David at the movies: Marilyn revisited and reinterpreted

BLONDE

(Netflix)

 

This biopic of Marilyn Monroe is based on a fictionalized biography by Joyce Carol Oates, so we don’t know how much of it is reality and how much fantasy. Like The Crown, the script flies close to what we think we know as the facts. Early scenes depict Norma Jeane’s wretched childhood with an unstable mother who nearly burned them both to death and was then committed to a mental institution. All through her life this Marilyn is obsessed with the absent father whose identity her mother never revealed.

One brutal session on the “casting couch” presumably represents the many such ordeals Marilyn endured. Her first lover here is Charlie Chaplin Jr whose baby she reluctantly aborts in order to secure the lead in Gentlemen Prefer Blondes. There’s at least one more abortion and a miscarriage. She her husbands “Daddy”. Joe DiMaggio (Bobby Cannavale) is a nice guy but he turns into a wife-beater. Arthur Miller (Adrien Brody) is another nice guy; we’re not shown the break-up of this marriage. The one scene with JFK suggests that the President was not a nice guy in the bedroom. The conspiracy theories about her death are not played out here.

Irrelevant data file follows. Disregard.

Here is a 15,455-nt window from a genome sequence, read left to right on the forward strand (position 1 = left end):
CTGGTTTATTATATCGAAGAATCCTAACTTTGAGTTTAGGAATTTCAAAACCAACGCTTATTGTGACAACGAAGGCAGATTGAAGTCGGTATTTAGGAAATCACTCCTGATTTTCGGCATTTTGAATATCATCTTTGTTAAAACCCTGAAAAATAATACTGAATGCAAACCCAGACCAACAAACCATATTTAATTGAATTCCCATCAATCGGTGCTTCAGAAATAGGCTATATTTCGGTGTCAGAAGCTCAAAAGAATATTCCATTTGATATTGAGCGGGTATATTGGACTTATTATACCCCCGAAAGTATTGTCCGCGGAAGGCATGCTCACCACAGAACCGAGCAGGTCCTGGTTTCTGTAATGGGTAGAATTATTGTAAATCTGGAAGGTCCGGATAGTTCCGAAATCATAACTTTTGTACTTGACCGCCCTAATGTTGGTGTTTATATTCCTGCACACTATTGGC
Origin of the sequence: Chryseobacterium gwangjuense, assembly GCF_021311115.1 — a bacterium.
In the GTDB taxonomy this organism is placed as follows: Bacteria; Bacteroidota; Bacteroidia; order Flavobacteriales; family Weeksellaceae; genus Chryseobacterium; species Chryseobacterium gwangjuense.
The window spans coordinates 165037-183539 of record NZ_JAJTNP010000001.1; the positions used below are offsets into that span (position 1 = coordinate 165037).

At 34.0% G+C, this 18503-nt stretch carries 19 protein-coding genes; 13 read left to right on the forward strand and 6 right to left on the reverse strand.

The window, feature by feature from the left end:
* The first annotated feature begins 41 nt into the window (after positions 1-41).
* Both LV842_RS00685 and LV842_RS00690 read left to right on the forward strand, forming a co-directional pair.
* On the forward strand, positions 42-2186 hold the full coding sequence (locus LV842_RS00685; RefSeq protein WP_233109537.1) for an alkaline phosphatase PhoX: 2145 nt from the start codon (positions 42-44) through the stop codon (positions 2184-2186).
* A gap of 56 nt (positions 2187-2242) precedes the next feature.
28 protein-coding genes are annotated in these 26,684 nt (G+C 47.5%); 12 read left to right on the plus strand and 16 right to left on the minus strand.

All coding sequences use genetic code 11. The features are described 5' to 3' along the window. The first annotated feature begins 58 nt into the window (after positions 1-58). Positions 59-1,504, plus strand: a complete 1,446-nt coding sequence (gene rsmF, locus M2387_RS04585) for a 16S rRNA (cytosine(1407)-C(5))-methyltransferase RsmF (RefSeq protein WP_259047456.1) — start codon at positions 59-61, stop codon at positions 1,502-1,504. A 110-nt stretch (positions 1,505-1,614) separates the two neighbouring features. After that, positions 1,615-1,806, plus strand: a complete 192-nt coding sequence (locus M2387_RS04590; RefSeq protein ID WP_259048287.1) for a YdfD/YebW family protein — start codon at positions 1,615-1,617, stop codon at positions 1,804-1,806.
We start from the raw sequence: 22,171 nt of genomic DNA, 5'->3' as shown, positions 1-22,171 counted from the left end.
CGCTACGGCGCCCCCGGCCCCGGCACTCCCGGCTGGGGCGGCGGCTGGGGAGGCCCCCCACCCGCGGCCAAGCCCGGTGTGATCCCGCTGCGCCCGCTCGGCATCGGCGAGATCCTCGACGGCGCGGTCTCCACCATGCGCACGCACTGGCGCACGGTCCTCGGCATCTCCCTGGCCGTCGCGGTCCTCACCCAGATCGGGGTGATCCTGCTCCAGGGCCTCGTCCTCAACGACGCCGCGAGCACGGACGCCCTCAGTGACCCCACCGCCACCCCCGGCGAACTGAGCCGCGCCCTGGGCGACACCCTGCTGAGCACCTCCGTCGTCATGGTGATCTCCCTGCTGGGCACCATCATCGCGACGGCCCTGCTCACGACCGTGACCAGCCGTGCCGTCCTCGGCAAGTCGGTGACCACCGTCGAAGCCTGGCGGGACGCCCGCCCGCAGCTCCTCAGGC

It’s a long, slow movie – almost three hours. Ana de Armas is a sensationally good look-alike and does the breathy voice perfectly. She is nude for much of the movie, which may be intended ironically but it gives Blonde a cruel hard edge. De Armas is dubbed in the re-staged songs – could they not have used the original soundtracks? Some clever CGI inserts the new Marilyn in clips from the actual movies, including the famous subway vent scene from The Seven Year Itch and some high spots from Some Like it Hot.

The screenplay brings out Marilyn’s serious side: she has read Chekhov and takes acting seriously despite all her neuroses and on-set tantrums. But except for the recreation of her famous comedy films, this is a consistently bleak movie, concentrating on Norma Jeane/Marilyn’s endless exploitation; she gets very few happy moments. For me, My Week with Marilyn gave a more rounded portrait of both the actress and the woman, highlighting her great comic talent as well as her instability. And Some Like It Hot is still my all-time favourite movie!

Leave a Reply

Your email address will not be published.


*